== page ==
A buoyant Hagi arrived in the States ready to inspire a nation. A goal of the tournament contender against Colombia in the opener was followed by a bump to earth with a resounding defeat to Switzerland in the second group game. A close 1-0 victory against the hosts saw Romania top the group and progress into the knockout stages where Argentina awaited. Comparisons to Maradona had followed the diminutive Romanian throughout his career and with El Diego suspended from the tournament in disgrace, Hagi rose to the occasion, providing an assist for Ilie Dumitrescu and finishing the scoring with a right-footed goal. However, following a draining 120 minutes against Sweden in the quarter-finals, Miodrag Belodedici saw his penalty saved and the Tricolorii were on their way home. 

Johan Cruyff and his Barcelona Dream Team came calling and a second chance at success in Spain came with it. It wasn’t to be though as injuries and a drop in form left Hagi making only 36 appearances in his two years, with just another Spanish Super Cup medal to add to his collection. Now aged 31, and with possibly his best years behind him, Hagi was about to embark on the most successful stage of his career since leaving his homeland, as he moved to Turkey to join Istanbul giants Galatasaray. The fervent UltrAslan support immediately took him to their hearts as Gala gobbled up ten trophies in his four years in Turkey’s largest city. These included four league titles and a UEFA Cup in 2000 despite being sent off in the final against Arsenal for striking Tony Adams. 

The 35-year-old called time on his playing career as the pull to coach his country proved too much. However, failure to qualify for the 2002 World Cup resulted in the national hero being sacked after only six months in charge. The thing that plagues many great players as they step into management struck again with Hagi as his failure to convey what was required to players and bust-ups with ownership saw him bounce around five clubs over the next ten years with little success to show for it. After being sacked by Galatasaray in 2011 after five months in charge, he stepped away to concentrate on his club and academy he had founded two years previous in his home region of Constanta.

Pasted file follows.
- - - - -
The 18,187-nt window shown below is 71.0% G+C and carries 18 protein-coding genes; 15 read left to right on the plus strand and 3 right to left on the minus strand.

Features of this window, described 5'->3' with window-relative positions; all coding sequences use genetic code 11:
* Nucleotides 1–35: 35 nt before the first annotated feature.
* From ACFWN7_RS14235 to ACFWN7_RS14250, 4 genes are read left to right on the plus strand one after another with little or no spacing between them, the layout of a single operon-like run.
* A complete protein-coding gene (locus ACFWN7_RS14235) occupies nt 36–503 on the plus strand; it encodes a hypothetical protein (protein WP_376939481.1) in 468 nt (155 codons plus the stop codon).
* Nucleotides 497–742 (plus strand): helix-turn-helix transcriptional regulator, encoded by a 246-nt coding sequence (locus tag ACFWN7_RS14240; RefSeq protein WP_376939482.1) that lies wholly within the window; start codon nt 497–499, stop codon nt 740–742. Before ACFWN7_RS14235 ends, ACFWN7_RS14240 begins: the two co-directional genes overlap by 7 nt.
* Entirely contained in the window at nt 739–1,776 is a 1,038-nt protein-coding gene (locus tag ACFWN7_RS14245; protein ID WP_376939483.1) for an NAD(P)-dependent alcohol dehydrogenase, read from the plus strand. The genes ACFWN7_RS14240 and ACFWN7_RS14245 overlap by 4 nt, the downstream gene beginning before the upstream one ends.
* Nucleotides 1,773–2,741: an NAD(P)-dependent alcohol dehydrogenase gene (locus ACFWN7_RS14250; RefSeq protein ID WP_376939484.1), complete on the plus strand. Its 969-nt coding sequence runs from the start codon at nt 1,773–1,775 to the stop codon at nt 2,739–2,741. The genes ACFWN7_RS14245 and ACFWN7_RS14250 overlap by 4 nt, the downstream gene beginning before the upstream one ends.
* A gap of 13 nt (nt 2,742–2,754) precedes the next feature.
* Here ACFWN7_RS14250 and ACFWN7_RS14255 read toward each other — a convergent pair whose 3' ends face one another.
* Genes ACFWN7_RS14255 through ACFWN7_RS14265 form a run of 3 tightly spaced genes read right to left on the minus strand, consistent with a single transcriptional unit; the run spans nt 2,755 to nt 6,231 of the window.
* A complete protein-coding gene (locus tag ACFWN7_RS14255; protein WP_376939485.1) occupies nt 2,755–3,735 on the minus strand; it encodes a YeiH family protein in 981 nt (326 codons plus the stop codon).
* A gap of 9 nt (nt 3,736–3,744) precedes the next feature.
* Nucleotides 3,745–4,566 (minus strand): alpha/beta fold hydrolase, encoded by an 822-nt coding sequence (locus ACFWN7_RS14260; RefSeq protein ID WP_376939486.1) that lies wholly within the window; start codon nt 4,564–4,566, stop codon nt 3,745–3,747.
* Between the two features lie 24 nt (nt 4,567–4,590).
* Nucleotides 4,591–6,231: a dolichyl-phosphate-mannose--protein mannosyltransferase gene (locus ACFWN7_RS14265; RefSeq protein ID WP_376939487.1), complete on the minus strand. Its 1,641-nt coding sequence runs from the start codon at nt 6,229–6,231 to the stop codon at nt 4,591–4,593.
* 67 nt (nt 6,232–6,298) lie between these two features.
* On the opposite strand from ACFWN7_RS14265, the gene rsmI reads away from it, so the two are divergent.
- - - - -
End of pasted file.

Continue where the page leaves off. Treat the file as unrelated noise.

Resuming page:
The Gheorghe Hagi Football Academy cost €11m and is seen as one of the most state-of-the-art academies in Europe. Hagi wanted to use the academy to help feed Viitorul (Future) Constanta, the club he founded in 2009. Beginning life in Liga 3 Hagi’s Kids achieved back to back promotions and with it promotion to the top flight. Despite struggling in their maiden season in Liga 1 Viitorul managed to establish themselves, and with the owner at the helm, secured their first European qualification with a fifth place finish in the 2015-16 season.  

With a team comprising all but one Romanian national they had certainly caught the attention. Sixteen-year-old captain and son of Gheorghe, Ianis, secured a move to Fiorentina at the season’s end. Despite this, and having only been in existence for eight years, the club from Constanta won the league in May 2017 with a 1-0 victory over 2012 league winners CFR Cluj. A beaming Hagi was hoisted aloft by his players. 

Hagi is seen as a key figure in Romanian football, someone who helped take them to the height of world football as a player and maybe through his academy back there again in the not too distant future. For now, though, the Champions League awaits.